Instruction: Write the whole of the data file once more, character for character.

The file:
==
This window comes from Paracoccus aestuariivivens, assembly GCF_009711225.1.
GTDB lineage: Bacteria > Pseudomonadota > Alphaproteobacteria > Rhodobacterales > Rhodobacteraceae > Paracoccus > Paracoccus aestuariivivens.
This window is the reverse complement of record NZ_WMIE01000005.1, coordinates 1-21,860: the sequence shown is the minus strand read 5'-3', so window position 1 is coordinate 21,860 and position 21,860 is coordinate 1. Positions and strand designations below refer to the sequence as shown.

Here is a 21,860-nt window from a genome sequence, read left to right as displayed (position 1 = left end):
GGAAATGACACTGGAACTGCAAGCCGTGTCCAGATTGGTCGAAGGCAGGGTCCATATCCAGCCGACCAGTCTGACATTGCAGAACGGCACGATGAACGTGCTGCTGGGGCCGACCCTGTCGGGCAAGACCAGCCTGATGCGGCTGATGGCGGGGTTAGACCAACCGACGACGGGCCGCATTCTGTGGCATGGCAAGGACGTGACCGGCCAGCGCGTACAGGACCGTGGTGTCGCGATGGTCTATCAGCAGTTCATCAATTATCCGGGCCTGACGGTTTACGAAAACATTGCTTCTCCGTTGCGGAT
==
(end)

This window comes from Paracoccus aestuariivivens, assembly GCF_009711225.1.
GTDB lineage: Bacteria > Pseudomonadota > Alphaproteobacteria > Rhodobacterales > Rhodobacteraceae > Paracoccus > Paracoccus aestuariivivens.
This window is the reverse complement of record NZ_WMIE01000005.1, coordinates 1-21,860: the sequence shown is the minus strand read 5'-3', so window position 1 is coordinate 21,860 and position 21,860 is coordinate 1. Positions and strand designations below refer to the sequence as shown.

Here is a 21,860-nt window from a genome sequence, read left to right as displayed (position 1 = left end):
GGAAATGACACTGGAACTGCAAGCCGTGTCCAGATTGGTCGAAGGCAGGGTCCATATCCAGCCGACCAGTCTGACATTGCAGAACGGCACGATGAACGTGCTGCTGGGGCCGACCCTGTCGGGCAAGACCAGCCTGATGCGGCTGATGGCGGGGTTAGACCAACCGACGACGGGCCGCATTCTGTGGCATGGCAAGGACGTGACCGGCCAGCGCGTACAGGACCGTGGTGTCGCGATGGTCTATCAGCAGTTCATCAATTATCCGGGCCTGACGGTTTACGAAAACATTGCTTCTCCGTTGCGGAT